c. Resources.arsc – A file containing all resources which have already been compiled by the developers. This is to ensure these resources are readily available when the app is live. Binary XML files for instance are kept in this file as precompiled resources.
d. Res – A file containing resources which have not been compiled and remain outside resources.arsc.
e. Assets – There are many resources an app needs to perform certain key tasks. The Assets file contains code which enables an app to perform certain key tasks.
f. Classes.dex – This DEX file contains the final code executed by Android Runtime. Every little code or asset in your APK file is converted into bits and executed within the classes.dex file.
g. AndroidManifest.xml – This manifest file provides information such as the app’s name, version number, permission information, and so on. You can convert this file into binary XML to read its contents.
These are the main contents of a typical APK file. Each performs a specific function during the installation and overall functioning of an Android app.
APK installation and Google Play Installation – The Difference
Most of us Android users generally download apps from the Google Play Store. We’re all familiar with the process – find an app and hit install.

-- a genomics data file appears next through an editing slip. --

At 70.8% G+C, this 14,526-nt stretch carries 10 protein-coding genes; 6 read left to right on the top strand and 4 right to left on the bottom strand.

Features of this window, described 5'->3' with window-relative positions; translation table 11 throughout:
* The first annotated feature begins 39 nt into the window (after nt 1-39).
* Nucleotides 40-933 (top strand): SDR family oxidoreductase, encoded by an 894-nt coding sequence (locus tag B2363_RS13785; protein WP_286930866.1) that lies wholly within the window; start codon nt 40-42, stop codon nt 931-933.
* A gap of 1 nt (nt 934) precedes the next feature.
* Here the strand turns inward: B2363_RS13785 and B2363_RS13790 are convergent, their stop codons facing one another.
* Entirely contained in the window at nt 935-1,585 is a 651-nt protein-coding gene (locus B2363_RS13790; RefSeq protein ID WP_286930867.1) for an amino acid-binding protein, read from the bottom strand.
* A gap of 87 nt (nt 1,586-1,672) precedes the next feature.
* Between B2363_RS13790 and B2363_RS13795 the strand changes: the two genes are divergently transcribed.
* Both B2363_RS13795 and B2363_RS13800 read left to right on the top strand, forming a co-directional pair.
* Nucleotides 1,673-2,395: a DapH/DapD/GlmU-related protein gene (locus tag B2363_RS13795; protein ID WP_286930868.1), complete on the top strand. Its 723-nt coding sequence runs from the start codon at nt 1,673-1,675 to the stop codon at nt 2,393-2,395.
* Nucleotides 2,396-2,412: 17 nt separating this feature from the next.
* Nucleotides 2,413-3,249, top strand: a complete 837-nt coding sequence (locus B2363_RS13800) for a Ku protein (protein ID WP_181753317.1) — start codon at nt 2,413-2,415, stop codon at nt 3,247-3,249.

There is an entire machinery working behind the scene which comes into life when you download an app from the Google Play Store. The section below describes the process in great detail.
What happens when you press ‘Install’ on the Google Play Store?
A recent study suggests users on average have forty mobile apps on their smartphone devices. This means Android users on average press the install button on the Google Play Store forty times at least.
What happens in the background when you press the ‘install’ button? The steps below explain what happens in the background when an app installs on your Android device.
- The Play Store starts downloading the APK file in your device storage.
- You do not have the privilege to open this file. You can only get Read/Write permissions after rooting your Android device.
- After the download finishes, your device initiates the installation process. The APK is automatically removed from your storage.
- Your app is ready for use.
The process above lays to rest the need for APKs. Even the Play Store installs an app on a device with the help of an APK file.
How does APK installation work?
The process differs slightly when you directly download an APK from platforms like APKPure and APKMirror.
Just as it happens on the Google Play Store, you have to first download the APK file. However, the installation process doesn’t happen automatically once the download is complete. Users have to open the APK file and manually start the installation process. Once the installation is complete, users can proceed to use the app normally.